It was one of the most unusual animal rescues Jill Laviolette had ever attempted.
The member of northern Vancouver Island’s Tri-Port Wild Response Team had accomplished about 10 animal rescues and attempted about 25 when she received a call from her niece at about 9:15 p.m. May 9.
Two eagles had apparently locked talons and were stuck together. Another eagle dove at them to intercept, sending the locked pair flying — one them on a direct path into the large window of a house in Port Hardy.
The eagle crashed through the window and into a sunroom. Laviolette was in bed resting when she got the call to come help.
“I had to get myself mentally prepared, gather a large kennel that we had on hand from a donation by the lovely Sandra Boyd, and gather my big leather gloves and a few sheets,” she said. They loaded the gear, drove to the house and were let inside.
Laviolette said it was at this point her adrenaline started racing. She had to stop and reach for an almost meditative state to calm her heart rate and breathing.
“If I go into a rescue smelling of adrenaline and endorphins, it’s much harder for the bird as it goes into survival mode and wants to fight me off or get away from me,” she explained.
She walked through the broken glass toward the eagle. She could tell it was in rough shape as it rested on its belly.
“As soon as I threw a sheet on him, he popped up and tried to fly back into the window,” she said. “He then turned to fly at me. I had to spook him and corner him to be able to throw the sheet over him and grab him in such a way that he wouldn’t hurt me and I wouldn’t hurt him.”
Her attempt was successful. The kennel was brought over and opened, and she was able to maneuver the eagle into it.
“Everyone was safe and the teenagers helped me carry the kennel out to the truck. The eagle stayed in the kennel in my downstairs bathroom all night as I couldn’t access our usual eagle holding location.”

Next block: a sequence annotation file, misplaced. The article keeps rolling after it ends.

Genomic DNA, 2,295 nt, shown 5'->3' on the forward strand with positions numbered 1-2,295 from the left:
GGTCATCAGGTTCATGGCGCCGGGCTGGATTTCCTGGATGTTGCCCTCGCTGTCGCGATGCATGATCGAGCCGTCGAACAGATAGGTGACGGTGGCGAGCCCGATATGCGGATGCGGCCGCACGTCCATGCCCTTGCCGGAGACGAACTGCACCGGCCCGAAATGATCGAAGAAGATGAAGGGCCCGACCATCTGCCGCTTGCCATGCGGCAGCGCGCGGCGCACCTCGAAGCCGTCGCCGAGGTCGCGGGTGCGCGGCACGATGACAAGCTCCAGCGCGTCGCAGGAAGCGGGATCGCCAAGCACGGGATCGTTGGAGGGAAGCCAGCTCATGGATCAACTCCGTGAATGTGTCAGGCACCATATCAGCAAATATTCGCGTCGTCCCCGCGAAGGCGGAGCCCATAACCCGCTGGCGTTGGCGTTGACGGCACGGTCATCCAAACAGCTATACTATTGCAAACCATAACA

From there, Merilee Tognela ended up driving the eagle about three hours down-Island to the Comox Valley’s MARS Wildlife Rescue Hospital.
“Usually she has other birds, bunnies, cats with her, but this time it was just the one eagle,” said Laviolette. “She is an absolute powerhouse and unsung hero when it comes to transportation of injured wildlife.”
Laviolette added she hopes the eagle is healthy and will be able to be rehabilitated and released in the near future.
According to Laviolette, while the rescue itself was highly unusual, what led to it was not. During mating season eagles will often lock together and fall due to one of two reasons, mating or territorial fighting.
“It’s known as the ‘death spiral’ as it usually ends badly for one if not both eagles,” she added.
Laviolette advised people to call their local authorities if they see an animal in distress.
“We have a better chance of a successful rescue if someone can keep eyes on the animal until help arrives. Birds while injured in the wilderness will not stay in one spot and will tunnel through the underbrush very quickly.
“I have never experienced a bird or wildlife trapped in a house or building, which made this very different and slightly easier.”